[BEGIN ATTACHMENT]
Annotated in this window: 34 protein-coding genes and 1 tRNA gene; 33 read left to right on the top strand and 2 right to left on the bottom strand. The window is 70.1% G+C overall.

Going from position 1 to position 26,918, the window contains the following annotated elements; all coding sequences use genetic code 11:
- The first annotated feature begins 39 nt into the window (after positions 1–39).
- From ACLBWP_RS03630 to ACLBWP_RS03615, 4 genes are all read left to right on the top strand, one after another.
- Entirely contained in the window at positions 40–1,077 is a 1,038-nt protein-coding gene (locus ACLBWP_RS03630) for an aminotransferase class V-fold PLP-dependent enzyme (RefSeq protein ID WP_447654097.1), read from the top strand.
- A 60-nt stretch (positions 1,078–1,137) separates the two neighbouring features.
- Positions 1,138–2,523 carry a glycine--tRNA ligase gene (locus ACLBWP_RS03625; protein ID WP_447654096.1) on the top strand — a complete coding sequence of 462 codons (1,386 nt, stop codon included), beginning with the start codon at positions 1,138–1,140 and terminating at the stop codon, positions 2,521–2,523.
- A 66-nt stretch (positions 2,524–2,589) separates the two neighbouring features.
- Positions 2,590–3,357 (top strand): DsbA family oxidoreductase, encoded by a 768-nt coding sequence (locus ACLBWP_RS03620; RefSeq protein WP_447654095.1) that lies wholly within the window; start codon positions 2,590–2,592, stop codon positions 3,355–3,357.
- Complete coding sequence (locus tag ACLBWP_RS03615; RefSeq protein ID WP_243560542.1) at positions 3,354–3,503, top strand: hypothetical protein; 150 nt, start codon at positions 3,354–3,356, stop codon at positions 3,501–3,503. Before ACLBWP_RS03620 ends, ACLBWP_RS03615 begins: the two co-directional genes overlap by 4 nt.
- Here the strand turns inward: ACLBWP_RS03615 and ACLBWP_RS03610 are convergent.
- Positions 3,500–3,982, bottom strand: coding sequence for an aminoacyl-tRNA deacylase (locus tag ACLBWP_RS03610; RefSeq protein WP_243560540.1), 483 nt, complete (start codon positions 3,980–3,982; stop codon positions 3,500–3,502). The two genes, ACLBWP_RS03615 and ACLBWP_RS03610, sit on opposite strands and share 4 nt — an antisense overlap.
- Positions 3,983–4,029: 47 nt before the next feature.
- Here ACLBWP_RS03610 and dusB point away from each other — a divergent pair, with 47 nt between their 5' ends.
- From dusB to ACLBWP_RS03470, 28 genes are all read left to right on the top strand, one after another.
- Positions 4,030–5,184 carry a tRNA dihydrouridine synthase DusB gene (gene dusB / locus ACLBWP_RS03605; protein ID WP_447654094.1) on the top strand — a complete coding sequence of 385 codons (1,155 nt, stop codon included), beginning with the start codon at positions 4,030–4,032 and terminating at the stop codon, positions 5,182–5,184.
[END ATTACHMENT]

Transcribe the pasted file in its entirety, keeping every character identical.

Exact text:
Annotated in this window: 34 protein-coding genes and 1 tRNA gene; 33 read left to right on the top strand and 2 right to left on the bottom strand. The window is 70.1% G+C overall.

Going from position 1 to position 26,918, the window contains the following annotated elements; all coding sequences use genetic code 11:
- The first annotated feature begins 39 nt into the window (after positions 1–39).
- From ACLBWP_RS03630 to ACLBWP_RS03615, 4 genes are all read left to right on the top strand, one after another.
- Entirely contained in the window at positions 40–1,077 is a 1,038-nt protein-coding gene (locus ACLBWP_RS03630) for an aminotransferase class V-fold PLP-dependent enzyme (RefSeq protein ID WP_447654097.1), read from the top strand.
- A 60-nt stretch (positions 1,078–1,137) separates the two neighbouring features.
- Positions 1,138–2,523 carry a glycine--tRNA ligase gene (locus ACLBWP_RS03625; protein ID WP_447654096.1) on the top strand — a complete coding sequence of 462 codons (1,386 nt, stop codon included), beginning with the start codon at positions 1,138–1,140 and terminating at the stop codon, positions 2,521–2,523.
- A 66-nt stretch (positions 2,524–2,589) separates the two neighbouring features.
- Positions 2,590–3,357 (top strand): DsbA family oxidoreductase, encoded by a 768-nt coding sequence (locus ACLBWP_RS03620; RefSeq protein WP_447654095.1) that lies wholly within the window; start codon positions 2,590–2,592, stop codon positions 3,355–3,357.
- Complete coding sequence (locus tag ACLBWP_RS03615; RefSeq protein ID WP_243560542.1) at positions 3,354–3,503, top strand: hypothetical protein; 150 nt, start codon at positions 3,354–3,356, stop codon at positions 3,501–3,503. Before ACLBWP_RS03620 ends, ACLBWP_RS03615 begins: the two co-directional genes overlap by 4 nt.
- Here the strand turns inward: ACLBWP_RS03615 and ACLBWP_RS03610 are convergent.
- Positions 3,500–3,982, bottom strand: coding sequence for an aminoacyl-tRNA deacylase (locus tag ACLBWP_RS03610; RefSeq protein WP_243560540.1), 483 nt, complete (start codon positions 3,980–3,982; stop codon positions 3,500–3,502). The two genes, ACLBWP_RS03615 and ACLBWP_RS03610, sit on opposite strands and share 4 nt — an antisense overlap.
- Positions 3,983–4,029: 47 nt before the next feature.
- Here ACLBWP_RS03610 and dusB point away from each other — a divergent pair, with 47 nt between their 5' ends.
- From dusB to ACLBWP_RS03470, 28 genes are all read left to right on the top strand, one after another.
- Positions 4,030–5,184 carry a tRNA dihydrouridine synthase DusB gene (gene dusB / locus ACLBWP_RS03605; protein ID WP_447654094.1) on the top strand — a complete coding sequence of 385 codons (1,155 nt, stop codon included), beginning with the start codon at positions 4,030–4,032 and terminating at the stop codon, positions 5,182–5,184.